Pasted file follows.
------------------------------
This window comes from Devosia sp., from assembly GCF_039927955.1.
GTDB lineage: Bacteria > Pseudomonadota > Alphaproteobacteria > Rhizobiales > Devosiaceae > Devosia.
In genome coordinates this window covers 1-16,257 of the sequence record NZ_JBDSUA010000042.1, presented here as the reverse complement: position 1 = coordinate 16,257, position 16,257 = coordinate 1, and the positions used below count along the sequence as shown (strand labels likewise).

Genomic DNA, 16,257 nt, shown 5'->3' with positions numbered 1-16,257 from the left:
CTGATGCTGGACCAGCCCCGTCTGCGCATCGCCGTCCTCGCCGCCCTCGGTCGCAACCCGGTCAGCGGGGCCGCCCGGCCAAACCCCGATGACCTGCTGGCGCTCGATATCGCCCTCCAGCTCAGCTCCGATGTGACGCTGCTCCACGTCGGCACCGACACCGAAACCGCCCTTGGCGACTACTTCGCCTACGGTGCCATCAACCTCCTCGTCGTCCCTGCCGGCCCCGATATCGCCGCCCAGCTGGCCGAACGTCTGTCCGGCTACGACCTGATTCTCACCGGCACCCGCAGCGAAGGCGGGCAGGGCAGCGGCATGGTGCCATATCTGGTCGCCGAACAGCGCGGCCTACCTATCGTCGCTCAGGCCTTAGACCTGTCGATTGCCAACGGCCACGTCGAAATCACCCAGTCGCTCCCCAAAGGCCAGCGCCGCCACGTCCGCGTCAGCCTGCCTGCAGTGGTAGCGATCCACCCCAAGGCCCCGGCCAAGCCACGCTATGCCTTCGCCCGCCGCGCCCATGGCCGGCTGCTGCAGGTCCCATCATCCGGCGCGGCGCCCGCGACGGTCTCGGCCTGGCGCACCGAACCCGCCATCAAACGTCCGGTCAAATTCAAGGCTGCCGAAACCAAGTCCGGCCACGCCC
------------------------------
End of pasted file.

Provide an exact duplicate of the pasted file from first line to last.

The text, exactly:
This window comes from Devosia sp., from assembly GCF_039927955.1.
GTDB lineage: Bacteria > Pseudomonadota > Alphaproteobacteria > Rhizobiales > Devosiaceae > Devosia.
In genome coordinates this window covers 1-16,257 of the sequence record NZ_JBDSUA010000042.1, presented here as the reverse complement: position 1 = coordinate 16,257, position 16,257 = coordinate 1, and the positions used below count along the sequence as shown (strand labels likewise).

Genomic DNA, 16,257 nt, shown 5'->3' with positions numbered 1-16,257 from the left:
CTGATGCTGGACCAGCCCCGTCTGCGCATCGCCGTCCTCGCCGCCCTCGGTCGCAACCCGGTCAGCGGGGCCGCCCGGCCAAACCCCGATGACCTGCTGGCGCTCGATATCGCCCTCCAGCTCAGCTCCGATGTGACGCTGCTCCACGTCGGCACCGACACCGAAACCGCCCTTGGCGACTACTTCGCCTACGGTGCCATCAACCTCCTCGTCGTCCCTGCCGGCCCCGATATCGCCGCCCAGCTGGCCGAACGTCTGTCCGGCTACGACCTGATTCTCACCGGCACCCGCAGCGAAGGCGGGCAGGGCAGCGGCATGGTGCCATATCTGGTCGCCGAACAGCGCGGCCTACCTATCGTCGCTCAGGCCTTAGACCTGTCGATTGCCAACGGCCACGTCGAAATCACCCAGTCGCTCCCCAAAGGCCAGCGCCGCCACGTCCGCGTCAGCCTGCCTGCAGTGGTAGCGATCCACCCCAAGGCCCCGGCCAAGCCACGCTATGCCTTCGCCCGCCGCGCCCATGGCCGGCTGCTGCAGGTCCCATCATCCGGCGCGGCGCCCGCGACGGTCTCGGCCTGGCGCACCGAACCCGCCATCAAACGTCCGGTCAAATTCAAGGCTGCCGAAACCAAGTCCGGCCACGCCC